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Archive for February 8th, 2009

My great-granddad Stephens had uncles Henry and Samuel who left Iowa and went to California during the gold rush days. Apparently they didn’t have much contact with those back home, but I’ve recently been in touch with a couple of their descendants via email after I posted some information about the family on Ancestry.com message boards.

From our correspondence, I learned that Samuel’s daughter Mary Sophia married John Quincy Will and they had a son named Glenn Efrom Will. Glenn was a cowboy and bronco buster who performed in the California state fair during the 1920s and maybe later. One of Samuel’s descendants, the wife of one of Glenn’s grandnephews, sent me the following story that I thought was interesting:

In August 1952, Glenn decided he wanted to visit Tombstone, Arizona and wrote the following addressed to the Tombstone Postmaster:

August 14-52

Postmaster, Tumbstone, Ars.

Dear Sir:

Just a line to ask a favor, and I hope you have time to grant. I am wondering if this is the Tumbstone town where the rich silver mines were and the water drowned them and before it did water was sold for a dollar a glass. I have heard some tails that roor a Tumbstone town that it hapened that way.

I wish you would rite and let know if this town of yourn is that town if it is I will pay you a visit in the spring of 1953 as I like to visit old mining Camps if this is the place I wihs you wood give me some data about it. Thanking you in return for any favors shone me I remain your friend. I am enclosing one of my Photoes ana wood thank you for one of yourn.

Glenn Efrom Will
1130 Curtis Street
Albany, Calif.

The Postmaster didn’t know what to do with the letter and eventually sent it to the Chamber of Commerce. They replied, sending Mr. Will a brochure with some information about the town. Pretty soon they received another letter, this one even stranger:

Just a line to let you no your nice letter was gladly received and I was more than glad to here from you and the infermation it contained. I wood say the Chamber of Commerce are doind a good job, working for the good of soiety in lotting the worald no of the wonderful sun shine and altude they have. I Bronco Bill and the Rodeo Kid think that Dr. Sun lies a wonderful healing power it works it cures through the skin as an grate tonic and helth builder. It increses the activity of the mind. It strengthens the power of the Will. It quiets the nervis system. It studies the muscular action of the body and its warm glowing rays southes and relieves paine.

How far is it to a producing oil field. The only Cowboy that could shoot a horse fly on the wing and the inventor of western moves was Bronco Bill. Thanking you for an early reply.

‘Bronco Bill’, Curtis St. Albany, Calif.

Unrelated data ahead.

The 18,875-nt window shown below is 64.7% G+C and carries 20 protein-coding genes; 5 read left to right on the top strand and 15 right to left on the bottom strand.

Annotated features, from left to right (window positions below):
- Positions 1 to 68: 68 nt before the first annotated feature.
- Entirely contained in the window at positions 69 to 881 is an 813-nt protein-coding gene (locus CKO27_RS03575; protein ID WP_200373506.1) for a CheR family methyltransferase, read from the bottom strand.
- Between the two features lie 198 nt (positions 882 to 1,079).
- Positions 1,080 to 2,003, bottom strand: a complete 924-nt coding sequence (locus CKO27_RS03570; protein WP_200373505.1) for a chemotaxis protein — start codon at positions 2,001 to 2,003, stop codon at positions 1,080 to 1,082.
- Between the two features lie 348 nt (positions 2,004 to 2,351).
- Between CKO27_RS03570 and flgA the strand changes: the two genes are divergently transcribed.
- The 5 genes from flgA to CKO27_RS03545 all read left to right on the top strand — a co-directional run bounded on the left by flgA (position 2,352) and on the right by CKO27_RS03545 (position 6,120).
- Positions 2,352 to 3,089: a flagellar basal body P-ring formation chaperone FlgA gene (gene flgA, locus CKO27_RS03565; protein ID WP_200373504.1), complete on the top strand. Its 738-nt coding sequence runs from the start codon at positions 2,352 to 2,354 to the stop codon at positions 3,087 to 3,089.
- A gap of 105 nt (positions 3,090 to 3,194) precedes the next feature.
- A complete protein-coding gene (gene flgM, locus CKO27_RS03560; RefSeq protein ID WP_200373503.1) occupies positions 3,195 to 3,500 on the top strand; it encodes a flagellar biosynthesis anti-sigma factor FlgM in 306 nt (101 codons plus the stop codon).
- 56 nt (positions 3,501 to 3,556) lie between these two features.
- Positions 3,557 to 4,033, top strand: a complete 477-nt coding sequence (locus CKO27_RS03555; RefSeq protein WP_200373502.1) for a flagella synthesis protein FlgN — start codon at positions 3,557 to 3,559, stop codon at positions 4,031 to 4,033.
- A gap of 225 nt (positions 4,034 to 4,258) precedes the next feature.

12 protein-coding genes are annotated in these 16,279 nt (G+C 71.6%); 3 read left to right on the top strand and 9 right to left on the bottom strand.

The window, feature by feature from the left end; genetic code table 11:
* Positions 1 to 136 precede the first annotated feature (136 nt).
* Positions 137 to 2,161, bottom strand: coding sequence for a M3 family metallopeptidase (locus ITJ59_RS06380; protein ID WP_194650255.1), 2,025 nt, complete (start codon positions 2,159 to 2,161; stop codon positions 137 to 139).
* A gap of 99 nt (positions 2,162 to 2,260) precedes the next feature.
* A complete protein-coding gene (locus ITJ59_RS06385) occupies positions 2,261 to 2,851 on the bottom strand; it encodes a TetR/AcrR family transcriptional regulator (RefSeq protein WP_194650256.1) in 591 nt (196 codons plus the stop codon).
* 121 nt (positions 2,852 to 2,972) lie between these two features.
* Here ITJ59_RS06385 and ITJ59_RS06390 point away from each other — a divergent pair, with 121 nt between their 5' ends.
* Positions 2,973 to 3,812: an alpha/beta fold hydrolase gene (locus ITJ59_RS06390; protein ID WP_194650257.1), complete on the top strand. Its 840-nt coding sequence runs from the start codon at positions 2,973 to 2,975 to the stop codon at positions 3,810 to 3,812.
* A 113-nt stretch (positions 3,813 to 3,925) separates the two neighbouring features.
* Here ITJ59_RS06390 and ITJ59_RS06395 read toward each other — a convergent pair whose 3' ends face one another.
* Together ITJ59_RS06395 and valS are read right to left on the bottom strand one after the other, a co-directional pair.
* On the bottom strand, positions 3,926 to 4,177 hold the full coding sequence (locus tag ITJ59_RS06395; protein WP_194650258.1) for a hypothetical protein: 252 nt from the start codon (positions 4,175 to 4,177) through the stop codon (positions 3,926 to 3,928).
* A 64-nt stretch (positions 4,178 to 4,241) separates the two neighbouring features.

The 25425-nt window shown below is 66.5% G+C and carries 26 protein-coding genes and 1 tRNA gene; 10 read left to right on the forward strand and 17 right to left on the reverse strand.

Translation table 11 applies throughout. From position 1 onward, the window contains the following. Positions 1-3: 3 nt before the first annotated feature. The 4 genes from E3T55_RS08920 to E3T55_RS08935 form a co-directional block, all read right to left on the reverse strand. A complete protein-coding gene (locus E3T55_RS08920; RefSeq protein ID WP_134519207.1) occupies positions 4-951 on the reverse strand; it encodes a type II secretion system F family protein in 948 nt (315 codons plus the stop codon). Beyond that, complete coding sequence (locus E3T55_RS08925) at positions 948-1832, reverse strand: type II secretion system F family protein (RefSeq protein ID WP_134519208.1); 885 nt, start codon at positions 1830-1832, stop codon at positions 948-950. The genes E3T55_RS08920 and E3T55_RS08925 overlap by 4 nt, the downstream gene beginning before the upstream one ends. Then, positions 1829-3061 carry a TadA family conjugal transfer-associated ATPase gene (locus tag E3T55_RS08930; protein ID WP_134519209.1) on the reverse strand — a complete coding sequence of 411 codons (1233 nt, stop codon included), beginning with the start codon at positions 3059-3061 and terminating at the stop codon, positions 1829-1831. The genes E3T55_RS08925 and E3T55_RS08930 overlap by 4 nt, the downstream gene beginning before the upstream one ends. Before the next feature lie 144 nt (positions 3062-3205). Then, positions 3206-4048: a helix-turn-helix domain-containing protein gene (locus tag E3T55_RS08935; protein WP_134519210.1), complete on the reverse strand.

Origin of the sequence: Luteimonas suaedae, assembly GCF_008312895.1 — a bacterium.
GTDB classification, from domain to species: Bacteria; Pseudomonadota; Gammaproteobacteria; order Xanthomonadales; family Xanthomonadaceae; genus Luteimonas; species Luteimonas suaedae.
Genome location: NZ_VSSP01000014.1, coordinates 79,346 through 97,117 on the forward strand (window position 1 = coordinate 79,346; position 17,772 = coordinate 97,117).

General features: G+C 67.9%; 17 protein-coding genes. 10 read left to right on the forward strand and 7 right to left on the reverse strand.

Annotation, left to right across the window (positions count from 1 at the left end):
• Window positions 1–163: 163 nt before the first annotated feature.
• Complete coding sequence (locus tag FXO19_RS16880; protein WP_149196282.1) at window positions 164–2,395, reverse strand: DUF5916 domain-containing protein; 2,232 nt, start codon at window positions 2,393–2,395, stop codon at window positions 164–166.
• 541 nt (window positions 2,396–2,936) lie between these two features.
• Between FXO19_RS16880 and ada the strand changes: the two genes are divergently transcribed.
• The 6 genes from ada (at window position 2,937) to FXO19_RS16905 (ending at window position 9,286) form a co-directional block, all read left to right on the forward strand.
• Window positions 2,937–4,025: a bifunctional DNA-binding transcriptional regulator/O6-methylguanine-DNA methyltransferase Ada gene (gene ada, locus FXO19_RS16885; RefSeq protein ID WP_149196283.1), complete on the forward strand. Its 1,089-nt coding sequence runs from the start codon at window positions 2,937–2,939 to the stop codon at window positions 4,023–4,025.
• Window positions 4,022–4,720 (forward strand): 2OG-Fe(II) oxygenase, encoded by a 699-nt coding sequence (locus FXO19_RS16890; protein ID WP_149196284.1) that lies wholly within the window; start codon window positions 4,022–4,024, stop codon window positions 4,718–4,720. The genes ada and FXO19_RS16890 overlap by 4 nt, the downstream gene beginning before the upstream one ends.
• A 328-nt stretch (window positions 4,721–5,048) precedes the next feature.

(Over)

May the Chamber of Commerce life be long and happy and may they build a bigger and better Tumbstone before they say their through. And I sincerely wish the best of everything to you Bronco Bill Bids them all a do.

That was the last letter they received from Mr. Will, a.k.a Bronco Bill, and they forgot about him until March 19, 1953 when the Railway Express Agency called them to say they had a package waiting with $1.92 postage due.

Edna Landin, the Chamber of Commerce President, went to pick up the mystery package. It was an urn from the Oakland California Crematorium, with a permit attached reading “Removal Permit For The Cremated Remains of Glenn Will, A La ‘Bronco Bill’, for interment of said remains in Boothill Cemetery, Tombstone, Arizona.”

They eventually tracked down Will’s son (the Rodeo Kid mentioned in the second letter) and asked him why he had sent them his father’s ashes, to which he replied: “Well, he planned on going there long about this time so I just sent ‘im.” They then asked why he had sent him C.O.D. His answer was, “I didn’t have no money.” When they asked what he wanted them to do with the remains, he said, “He was a Donker and my mother was a hard shell Baptist. Do what you will with ‘im. He wanted to go to Tombstone so bury ‘im or put ‘im on a shelf. Won’t make no difference to ‘im now.“

Though the circumstances were quite unusual even for Tombstone, arrangements were made for interment at Boothill on March 27, 1953. The Hubbard Mortuary of Bisbee took charge of the services without charge. Tombstone’s Mayor was an honorary pallbearer. The Rose Tree Museum provided white roses from the largest rose tree in the world. A number of Tombstone’s senior citizens appeared for the services which were conducted by Reverend William Baker, Minister of Tombstone’s First Baptist Church.

Bronco Bill came back to Tombstone to spend eternity. His grave in Boot Hill is marked with a plaque that reads:

1871 Glenn Will 1953
HIS ASHES ARRIVED
COLLECT ON DELIVERY

After his burial the city council announced that burials at Boothill would henceforth be prohibited as Boothill had actually closed since 1883, when it was declared “full up.”

Glenn Will, alias “Bronco Bill” was the last person to be planted in Boothill.

NOTE: The year of his birth is incorrect on his grave, as he was born in Bangor, Butte, California on April 20, 1881, not 1871.

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